Rhetoric in the public square often lacks integrity. To me, nothing is more grating than calling coercion a right. Unfortunately, this is done all the time (usually by those on the left).
An op-ed in the New York Times today is a classic example. The headline is “Crippling the Right to Organize” by Stanford law professor, William B. Gould IV. The essence of his argument is that “three decades of Republican resistance to [the FRLB constitutes] an unwillingness to recognize the fundamental right of workers to band together, if they wish, to seek better pay and working conditions.”
I would challenge Gould to come up with even a single example of a Republican politician who has ever challenged the right of workers (or anyone else) to organize and seek better pay (or whatever else they want).
You see, Gould is not talking about the rights of workers at all. What he is talking about is the use of state powers to compel employers to participate in collective bargaining, whether they want to or not. Indeed, most of federal labor law isn’t about rights, it is about coercion. It is about the loss of freedom of contract, not a gain in anyone’s rights.
When I have a right it implies a duty of my fellow citizens. My right to speak includes the duty of others not to prohibit my speaking when I do so in a way that respects others’ rights. It doesn’t, however, obligate others to listen to me, to facilitate my speaking, to allow me to speak (or camp out out) on private property without permission, to obstruct public right-of-ways or in any other manner restrict the rights of others. Many OWS folks have been to college but failed to learn anything in the process about rights—even as they are screaming about them.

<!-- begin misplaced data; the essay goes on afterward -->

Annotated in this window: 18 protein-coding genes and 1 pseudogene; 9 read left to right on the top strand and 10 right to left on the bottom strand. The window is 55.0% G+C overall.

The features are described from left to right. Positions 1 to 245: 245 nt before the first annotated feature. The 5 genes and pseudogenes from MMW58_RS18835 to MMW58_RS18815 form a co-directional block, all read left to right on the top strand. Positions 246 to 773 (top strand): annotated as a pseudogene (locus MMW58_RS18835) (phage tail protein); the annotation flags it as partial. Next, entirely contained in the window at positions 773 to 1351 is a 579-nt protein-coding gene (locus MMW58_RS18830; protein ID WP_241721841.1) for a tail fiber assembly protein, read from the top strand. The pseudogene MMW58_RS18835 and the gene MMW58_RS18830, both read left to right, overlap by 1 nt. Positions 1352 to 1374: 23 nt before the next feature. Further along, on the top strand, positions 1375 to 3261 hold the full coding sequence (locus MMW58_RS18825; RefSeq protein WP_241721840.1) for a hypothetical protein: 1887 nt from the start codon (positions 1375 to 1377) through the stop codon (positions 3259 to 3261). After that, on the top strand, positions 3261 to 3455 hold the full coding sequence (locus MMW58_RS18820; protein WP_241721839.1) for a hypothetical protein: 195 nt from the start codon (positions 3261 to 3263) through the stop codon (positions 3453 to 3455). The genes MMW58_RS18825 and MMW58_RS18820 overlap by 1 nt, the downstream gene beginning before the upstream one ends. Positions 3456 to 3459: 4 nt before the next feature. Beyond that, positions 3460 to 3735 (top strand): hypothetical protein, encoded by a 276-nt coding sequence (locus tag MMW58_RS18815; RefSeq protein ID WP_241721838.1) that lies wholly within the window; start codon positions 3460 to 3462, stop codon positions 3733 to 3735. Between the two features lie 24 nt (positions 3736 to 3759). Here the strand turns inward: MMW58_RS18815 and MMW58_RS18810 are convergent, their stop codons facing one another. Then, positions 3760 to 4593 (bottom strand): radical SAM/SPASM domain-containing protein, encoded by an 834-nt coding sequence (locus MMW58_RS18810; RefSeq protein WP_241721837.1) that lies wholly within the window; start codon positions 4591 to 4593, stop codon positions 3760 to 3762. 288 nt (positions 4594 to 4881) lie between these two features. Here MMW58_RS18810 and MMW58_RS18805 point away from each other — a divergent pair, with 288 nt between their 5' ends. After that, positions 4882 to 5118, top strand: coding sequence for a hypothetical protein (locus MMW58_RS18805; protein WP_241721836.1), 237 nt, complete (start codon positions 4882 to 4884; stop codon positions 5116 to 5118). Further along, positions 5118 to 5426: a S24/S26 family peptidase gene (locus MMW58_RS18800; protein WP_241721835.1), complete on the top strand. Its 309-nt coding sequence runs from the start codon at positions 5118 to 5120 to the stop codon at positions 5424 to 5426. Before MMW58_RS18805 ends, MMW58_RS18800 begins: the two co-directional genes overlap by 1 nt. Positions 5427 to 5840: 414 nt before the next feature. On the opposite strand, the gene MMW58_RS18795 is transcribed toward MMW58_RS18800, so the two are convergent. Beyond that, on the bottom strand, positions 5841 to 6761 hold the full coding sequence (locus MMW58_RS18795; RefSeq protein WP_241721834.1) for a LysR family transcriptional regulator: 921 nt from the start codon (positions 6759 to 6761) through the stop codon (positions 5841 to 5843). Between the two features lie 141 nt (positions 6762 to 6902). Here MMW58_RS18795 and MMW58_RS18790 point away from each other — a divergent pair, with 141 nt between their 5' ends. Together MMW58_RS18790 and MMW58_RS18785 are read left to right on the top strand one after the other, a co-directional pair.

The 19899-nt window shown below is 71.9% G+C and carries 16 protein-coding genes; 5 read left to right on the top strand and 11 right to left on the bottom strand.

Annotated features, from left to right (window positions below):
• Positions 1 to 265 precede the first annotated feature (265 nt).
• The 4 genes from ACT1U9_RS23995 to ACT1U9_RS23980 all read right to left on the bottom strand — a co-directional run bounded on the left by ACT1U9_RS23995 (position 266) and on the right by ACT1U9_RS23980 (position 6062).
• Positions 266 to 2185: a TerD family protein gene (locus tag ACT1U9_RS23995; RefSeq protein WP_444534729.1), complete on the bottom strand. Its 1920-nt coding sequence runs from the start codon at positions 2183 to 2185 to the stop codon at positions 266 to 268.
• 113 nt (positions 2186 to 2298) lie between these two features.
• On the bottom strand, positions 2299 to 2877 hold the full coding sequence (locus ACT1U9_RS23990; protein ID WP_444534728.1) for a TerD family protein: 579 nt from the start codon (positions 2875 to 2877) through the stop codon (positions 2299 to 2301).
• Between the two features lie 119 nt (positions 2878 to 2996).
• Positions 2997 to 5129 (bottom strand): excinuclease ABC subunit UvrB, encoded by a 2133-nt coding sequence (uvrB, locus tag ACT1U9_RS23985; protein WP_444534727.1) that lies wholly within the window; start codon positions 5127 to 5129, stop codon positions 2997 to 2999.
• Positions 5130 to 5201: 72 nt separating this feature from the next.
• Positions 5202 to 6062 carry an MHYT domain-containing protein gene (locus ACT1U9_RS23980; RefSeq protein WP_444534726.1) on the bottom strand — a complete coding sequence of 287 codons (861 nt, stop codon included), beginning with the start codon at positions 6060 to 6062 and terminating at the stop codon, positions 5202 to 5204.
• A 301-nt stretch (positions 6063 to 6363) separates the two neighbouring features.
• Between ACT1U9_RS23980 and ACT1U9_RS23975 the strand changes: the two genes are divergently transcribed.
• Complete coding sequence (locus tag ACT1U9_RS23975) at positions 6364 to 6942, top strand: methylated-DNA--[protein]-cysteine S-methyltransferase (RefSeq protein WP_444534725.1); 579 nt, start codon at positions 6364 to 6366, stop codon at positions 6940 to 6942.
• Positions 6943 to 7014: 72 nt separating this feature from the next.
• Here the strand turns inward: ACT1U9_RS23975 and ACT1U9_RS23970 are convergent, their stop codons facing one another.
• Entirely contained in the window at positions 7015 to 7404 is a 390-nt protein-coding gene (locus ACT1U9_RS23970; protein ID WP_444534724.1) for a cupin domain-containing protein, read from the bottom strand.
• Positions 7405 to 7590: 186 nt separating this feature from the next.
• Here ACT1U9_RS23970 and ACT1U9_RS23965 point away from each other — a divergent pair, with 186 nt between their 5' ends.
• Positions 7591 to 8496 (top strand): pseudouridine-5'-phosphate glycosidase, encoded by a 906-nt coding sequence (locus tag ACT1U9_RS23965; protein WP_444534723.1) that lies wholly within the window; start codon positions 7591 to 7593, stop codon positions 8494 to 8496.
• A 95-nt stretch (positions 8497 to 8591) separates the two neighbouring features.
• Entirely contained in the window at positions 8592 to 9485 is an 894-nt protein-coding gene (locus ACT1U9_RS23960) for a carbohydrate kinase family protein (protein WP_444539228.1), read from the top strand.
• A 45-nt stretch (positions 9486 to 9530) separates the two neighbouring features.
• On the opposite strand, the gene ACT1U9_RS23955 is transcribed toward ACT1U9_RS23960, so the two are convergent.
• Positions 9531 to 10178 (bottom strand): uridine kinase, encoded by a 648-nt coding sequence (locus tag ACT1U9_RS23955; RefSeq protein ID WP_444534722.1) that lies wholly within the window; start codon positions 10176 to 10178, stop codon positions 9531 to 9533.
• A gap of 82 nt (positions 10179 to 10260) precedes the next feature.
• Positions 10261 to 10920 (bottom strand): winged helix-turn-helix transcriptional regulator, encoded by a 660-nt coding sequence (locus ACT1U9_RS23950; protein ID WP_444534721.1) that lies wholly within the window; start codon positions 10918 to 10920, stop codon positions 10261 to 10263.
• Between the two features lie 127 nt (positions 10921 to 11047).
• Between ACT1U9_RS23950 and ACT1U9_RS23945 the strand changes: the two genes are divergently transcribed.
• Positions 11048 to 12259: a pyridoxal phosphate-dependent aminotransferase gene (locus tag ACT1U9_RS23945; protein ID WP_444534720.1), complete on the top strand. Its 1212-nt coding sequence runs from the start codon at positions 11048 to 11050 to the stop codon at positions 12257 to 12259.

Similarly, my right to organize and associate with whomever I wish for whatever cause I wish does not obligate anyone to pay attention to my organization. If, for instance, I organize people who play fantasy football to get ESPN to change its options for fantasy leagues, this does not obligate ESPN to listen to my organization. Of course, they may want to, just as firms may want to bargain collectively with workers. But my Constitutional right of free association is not abridged because people don’t recognize my association.
[Incidentally, right-to-work laws that prohibit employers from reaching agreements that require union membership for employees are almost as as noxious as those that mandate collective bargaining with unions in the first place. The firm should have the same right to hire only unionized workers as it does to hire non-unionized workers.]
Perhaps collective bargaining laws make sense on utilitarian grounds. But those advocating such should be honest enough to admit it. They should say, “I want to use coercive state power to force companies to bargain collectively because such a policy would be in the public interest.”
Of course this isn’t a good argument, but at least it is an intellectually honest one. It doesn’t abuse the notion of rights in a way that cheapens the very meaning of the word.